Home|Journals|Articles by Year Follow on Twitter

Directory for Medical Articles

Open Access

Original Article

J App Pharm Sci. 2021; 11(7): 105-109

Antioxidant and cytotoxicity activity of Cordyceps militaris extracts against human colorectal cancer cell line

Mohd Azrie Awang, Nik Nurul Najihah Nik Mat Daud, Nurul Izzati Mohd Ismail, Poh Guat Cheng, Mohd Fakhrulddin Ismail, Shiamala Devi Ramaiya.

Cordyceps militaris is famous for its medicinal effects and variety of bioactivities including antimicrobial, anti-inflammatory, antioxidant, immunomodulatory, or antitumor properties. The research’s objective is to look into the antioxidant and cytotoxic effects of C. militaris extract (CME) against normal human colorectal HT-29 cancer cell line. The effects of CME and fresh Cordyceps militaris (CM) on the antioxidant activities were determined using total phenolic content (TPC), total flavonoid content (TFC), and 2,2-diphenyl-1-picrylhydrazyl (DPPH) analysis. The cytotoxic effects of various concentrations of CME on HT-29 cells were evaluated by 3-[4,5-dimethylthiazol-2-yl]- 2,5-diphenyltetrazolium bromide test. From the results, CME displayed strong activity of DPPH (83.8%, inhibitory concentration = 0.60 mg/ml), TPC (160 ± 0.74 mg gallic acid equivalent/100 g), and TFC (6.6 ± 1.13 mg rutin equivalent/100 g) relative to fresh CM. CME was found to be significantly more cytotoxic toward HT-29 cells with p < 0.001 in a dose-dependent manner with a cell growth inhibitory concentration of 50% of t1.53 mg/ml in contrast to cisplatin (3.11 mg/ml). The high antioxidant activities and cytotoxic effects of CME are probably due to the extract’s high phenolic and flavonoid content. According to this report, CME’s growth inhibitory activity on human HT-29 cells is driven by an apoptotic mechanism involved in it.

Key words: Cordyceps militaris, Cytotoxicity, Human colorectal HT-29 cancer cell, Antioxidant activities.

Similar Articles

Biovalue in Human Brain Banking: Applications and Challenges for Research in Neurodegenerative Diseases.
Vedam-Mai V
Methods in molecular biology (Clifton, N.J.). 2022; 2389(): 209-220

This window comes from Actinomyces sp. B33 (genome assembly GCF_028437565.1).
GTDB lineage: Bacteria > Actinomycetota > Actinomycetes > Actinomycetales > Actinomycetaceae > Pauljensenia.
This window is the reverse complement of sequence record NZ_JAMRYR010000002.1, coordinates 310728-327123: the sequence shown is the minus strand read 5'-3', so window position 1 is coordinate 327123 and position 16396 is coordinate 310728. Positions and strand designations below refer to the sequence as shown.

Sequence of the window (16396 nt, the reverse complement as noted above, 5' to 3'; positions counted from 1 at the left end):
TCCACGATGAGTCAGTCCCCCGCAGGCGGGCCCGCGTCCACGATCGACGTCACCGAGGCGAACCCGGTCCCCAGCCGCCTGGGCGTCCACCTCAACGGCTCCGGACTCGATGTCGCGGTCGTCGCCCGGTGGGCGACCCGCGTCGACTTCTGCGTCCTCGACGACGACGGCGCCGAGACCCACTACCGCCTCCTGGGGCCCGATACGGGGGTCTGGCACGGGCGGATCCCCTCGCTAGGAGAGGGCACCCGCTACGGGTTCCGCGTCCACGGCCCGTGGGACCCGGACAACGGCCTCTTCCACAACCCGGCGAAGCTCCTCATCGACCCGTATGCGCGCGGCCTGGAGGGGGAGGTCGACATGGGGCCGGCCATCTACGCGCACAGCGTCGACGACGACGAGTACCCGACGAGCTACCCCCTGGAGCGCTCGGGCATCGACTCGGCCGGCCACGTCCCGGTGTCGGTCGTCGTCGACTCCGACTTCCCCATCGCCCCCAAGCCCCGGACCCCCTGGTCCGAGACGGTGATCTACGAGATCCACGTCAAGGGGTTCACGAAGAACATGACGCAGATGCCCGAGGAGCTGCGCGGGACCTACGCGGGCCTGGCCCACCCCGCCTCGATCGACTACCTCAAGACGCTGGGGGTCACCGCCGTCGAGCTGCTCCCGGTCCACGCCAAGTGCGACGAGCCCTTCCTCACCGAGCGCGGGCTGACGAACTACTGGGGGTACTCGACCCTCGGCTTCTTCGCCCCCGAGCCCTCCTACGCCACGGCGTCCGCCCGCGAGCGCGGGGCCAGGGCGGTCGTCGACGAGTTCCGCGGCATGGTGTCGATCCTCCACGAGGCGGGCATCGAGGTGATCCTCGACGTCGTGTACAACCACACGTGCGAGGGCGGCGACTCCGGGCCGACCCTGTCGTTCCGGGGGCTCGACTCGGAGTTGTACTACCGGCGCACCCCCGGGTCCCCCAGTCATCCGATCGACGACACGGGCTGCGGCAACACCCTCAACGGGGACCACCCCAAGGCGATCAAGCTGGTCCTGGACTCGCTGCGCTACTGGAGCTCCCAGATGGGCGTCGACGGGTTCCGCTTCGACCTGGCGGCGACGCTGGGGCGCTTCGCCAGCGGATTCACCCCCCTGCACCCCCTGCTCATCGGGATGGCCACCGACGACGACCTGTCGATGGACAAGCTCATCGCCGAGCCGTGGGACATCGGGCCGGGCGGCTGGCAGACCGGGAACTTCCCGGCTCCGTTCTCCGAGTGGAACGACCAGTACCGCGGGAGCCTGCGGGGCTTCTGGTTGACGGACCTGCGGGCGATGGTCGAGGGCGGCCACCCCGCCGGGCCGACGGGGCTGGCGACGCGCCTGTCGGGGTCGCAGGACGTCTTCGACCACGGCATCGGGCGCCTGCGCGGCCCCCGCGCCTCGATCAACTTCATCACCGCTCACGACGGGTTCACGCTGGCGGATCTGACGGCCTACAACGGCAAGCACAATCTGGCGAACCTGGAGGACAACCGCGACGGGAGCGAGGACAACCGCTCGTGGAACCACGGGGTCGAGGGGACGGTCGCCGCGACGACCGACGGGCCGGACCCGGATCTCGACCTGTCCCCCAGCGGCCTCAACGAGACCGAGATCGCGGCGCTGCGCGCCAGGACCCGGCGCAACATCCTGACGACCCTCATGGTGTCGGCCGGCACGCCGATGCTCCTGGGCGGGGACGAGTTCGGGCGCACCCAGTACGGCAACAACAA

Advancing Our Understanding of Brain Disorders: Research Using Postmortem Brain Tissue.
Curtis MA, Vedam-Mai V
Methods in molecular biology (Clifton, N.J.). 2022; 2389(): 201-208

Differentiating Human Pluripotent Stem Cells to Vascular Endothelial Cells for Regenerative Medicine, Tissue Engineering, and Disease Modeling.
Bertucci T, Kakarla S, Kim D, Dai G
Methods in molecular biology (Clifton, N.J.). 2022; 2375(): 1-12

Highly sensitive detection of multiple proteins from single cells by MoS-FET biosensors.
Wei J, Zhao Z, Lan K, Wang Z, Qin G, Chen R
Talanta. 2022; 236(): 122839

Identifying Neural Progenitor Cells in the Adult Human Brain.
Park TIH, Waldvogel HJ, Montgomery JM, Mee EW, Bergin PS, Faull RLM, Dragunow M, Curtis MA
Methods in molecular biology (Clifton, N.J.). 2022; 2389(): 125-154

Full-text options

Latest Statistics about COVID-19
• pubstat.org

Add your Article(s) to Indexes
• citeindex.org

Covid-19 Trends and Statistics
Follow ScopeMed on Twitter
Author Tools
eJPort Journal Hosting
About BiblioMed
License Information
Terms & Conditions
Privacy Policy
Contact Us

The articles in Bibliomed are open access articles licensed under the terms of the Creative Commons Attribution-NonCommercial-ShareAlike 4.0 International License (https://creativecommons.org/licenses/by-nc-sa/4.0/) which permits unrestricted, non-commercial use, distribution and reproduction in any medium, provided the work is properly cited.
ScopeMed is a Database Service for Scientific Publications. Copyright © ScopeMed® Information Services.

ScopeMed Web Sites